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The caguama turtle (Caretta caretta), one of the oldest species on Earth, undertakes a wonderful journey in its migration for Japan to the Baja California Peninsula in Mexico, where it arrives in order to feed.

It is a national and international ecotourism detonator for the region and a source of national pride. However, the caguama turtle is endangered and actions that involve the government, the fishermen, the private sector and society in general are urgently needed in order to protect it and guarantee its survival in the Mexican coasts.

The ‘Turtle Operation’ campaign seeks to sum up efforts to have the necessary measures taken immediately in order to protect the turtles and at the same time support the fishermen so that they can maintain their livelihood in a sustainable way.

The Mexican Northwest includes the Gulf of California and the states of Baja California Sur, Nayarit, Sinaloa and Sonora, and has an environmental wealth that stands out even in a mega-diverse country like Mexico. Hence, the renowned French oceanographer Jacques-Yves Cousteau, marveled by this region, named the Gulf of California ‘the world’s aquarium’.

 

Send this letter to the Mexican President and to the Secretary of Environment

Enrique Peña Nieto
President of Mexico

Juan José Guerra Abud
Secretary of Environment and Natural Resources (Semarnat)

I write to you to request that the federal government take immediate actions in the coast of Baja California Sur to protect the caguama turtle, which is endangered.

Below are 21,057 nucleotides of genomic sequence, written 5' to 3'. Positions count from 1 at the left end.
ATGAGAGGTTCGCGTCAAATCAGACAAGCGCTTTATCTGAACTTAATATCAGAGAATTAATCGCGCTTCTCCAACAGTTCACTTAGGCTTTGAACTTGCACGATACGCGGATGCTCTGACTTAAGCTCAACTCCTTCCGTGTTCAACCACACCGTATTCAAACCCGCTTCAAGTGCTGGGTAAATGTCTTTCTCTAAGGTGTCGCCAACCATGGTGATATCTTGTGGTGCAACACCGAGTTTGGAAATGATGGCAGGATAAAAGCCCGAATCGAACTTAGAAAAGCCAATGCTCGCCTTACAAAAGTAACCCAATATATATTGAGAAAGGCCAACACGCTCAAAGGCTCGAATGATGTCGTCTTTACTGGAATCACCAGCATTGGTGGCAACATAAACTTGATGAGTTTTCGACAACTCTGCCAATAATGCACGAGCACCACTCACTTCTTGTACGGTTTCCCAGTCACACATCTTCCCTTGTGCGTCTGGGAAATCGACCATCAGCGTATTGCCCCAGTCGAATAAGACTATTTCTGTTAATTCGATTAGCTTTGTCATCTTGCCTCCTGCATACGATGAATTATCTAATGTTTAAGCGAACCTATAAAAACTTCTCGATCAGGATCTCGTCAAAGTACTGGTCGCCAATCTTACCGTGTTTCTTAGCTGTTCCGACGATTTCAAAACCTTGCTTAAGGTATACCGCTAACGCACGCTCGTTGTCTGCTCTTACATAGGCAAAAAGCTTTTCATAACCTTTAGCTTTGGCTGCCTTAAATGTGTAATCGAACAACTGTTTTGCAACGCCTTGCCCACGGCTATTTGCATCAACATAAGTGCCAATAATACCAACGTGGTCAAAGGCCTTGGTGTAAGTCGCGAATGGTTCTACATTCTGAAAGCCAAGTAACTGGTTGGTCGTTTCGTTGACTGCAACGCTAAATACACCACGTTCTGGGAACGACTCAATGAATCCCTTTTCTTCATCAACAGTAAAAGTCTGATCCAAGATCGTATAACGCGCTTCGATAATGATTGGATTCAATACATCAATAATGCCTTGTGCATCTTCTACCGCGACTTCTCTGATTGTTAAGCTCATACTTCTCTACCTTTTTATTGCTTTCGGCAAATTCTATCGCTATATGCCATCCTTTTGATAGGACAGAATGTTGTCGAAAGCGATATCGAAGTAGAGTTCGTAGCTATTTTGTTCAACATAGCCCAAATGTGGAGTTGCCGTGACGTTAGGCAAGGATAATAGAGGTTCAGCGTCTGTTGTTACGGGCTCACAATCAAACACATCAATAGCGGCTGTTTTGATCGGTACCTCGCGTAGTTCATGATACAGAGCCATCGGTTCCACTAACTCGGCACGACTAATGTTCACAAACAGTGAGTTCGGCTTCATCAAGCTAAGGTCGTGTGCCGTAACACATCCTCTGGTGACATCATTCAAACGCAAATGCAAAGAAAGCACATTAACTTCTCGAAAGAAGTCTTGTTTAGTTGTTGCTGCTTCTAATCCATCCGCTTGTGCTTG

The caguama turtle is a national and international ecotourism detonator for the region and a source of national pride. However, its mortality rates place it in grave danger, hence the need for urgent actions that involve the government, the fishermen, the private sector and society in general in order to protect it and guarantee its survival in the Mexican coasts.
This is why we demand that the necessary measures are taken to protect the turtles and, at the same time, support the fishermen so that they can maintain their livelihood in a sustainable way.

 

What has CEMDA done in the caguama turtle region?
The Mexican Environmental Law Center (CEMDA) works since 2000 in this region fostering sustainable development that complies with the law and is in harmony with nature. It has participated along with different sectors of society in the defense and protection of hundreds of thousands of land and marine hectares, as well as of ecosystems of international importance that provide environmental services of an exceptional value to local communities. Some examples are:

  • Marismas Nacionales (National Marshes) in Nayarit and Sinaloa, one of the largest wetlands in Mexico.
  • Cabo Pulmo, world heritage site (UNESCO), and the most successful marine reserve in the world
  • The Upper Gulf of California, habitat of the vaquita marina, the world’s most threatened cetacean.
  • Magdalena Bay, one of the last remaining marine paradises and a strategic fishing zone.
  • Sierra de La Laguna, dozens of thousands of hectares of forest surrounded by desert.

 

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El Centro Mexicano de Derecho Ambiental trabaja desde el año 2000 en esta zona buscando un desarrollo sustentable con respeto a la ley y a en armonía con la naturaleza.
Ha participado con distintos sectores de la sociedad en la defensa y protección de cientos de miles de hectáreas terrestres y marinas, así cómo de ecosistemas de importancia internacional que brindan servicios ambientales de un valor excepcional para las comunidades locales. Algunos ejemplos son:

  • Marismas Nacionales en Nayarit y Sinaloa, uno de los mayores humedales de México.
  • Cabo Pulmo, patrimonio ambiental de la humanidad (UNESCO), y la reserva marina más exitosa del mundo.
  • El Alto Golfo de California, hábitat de la vaquita marina, el cetáceo más amenazado  del mundo.
  • Bahía Magdalena, uno de los últimos paraísos marinos y área estratégica de pesca.
  • Sierra de La Laguna, decenas de miles de hectáreas de bosque franqueadas por desiertos.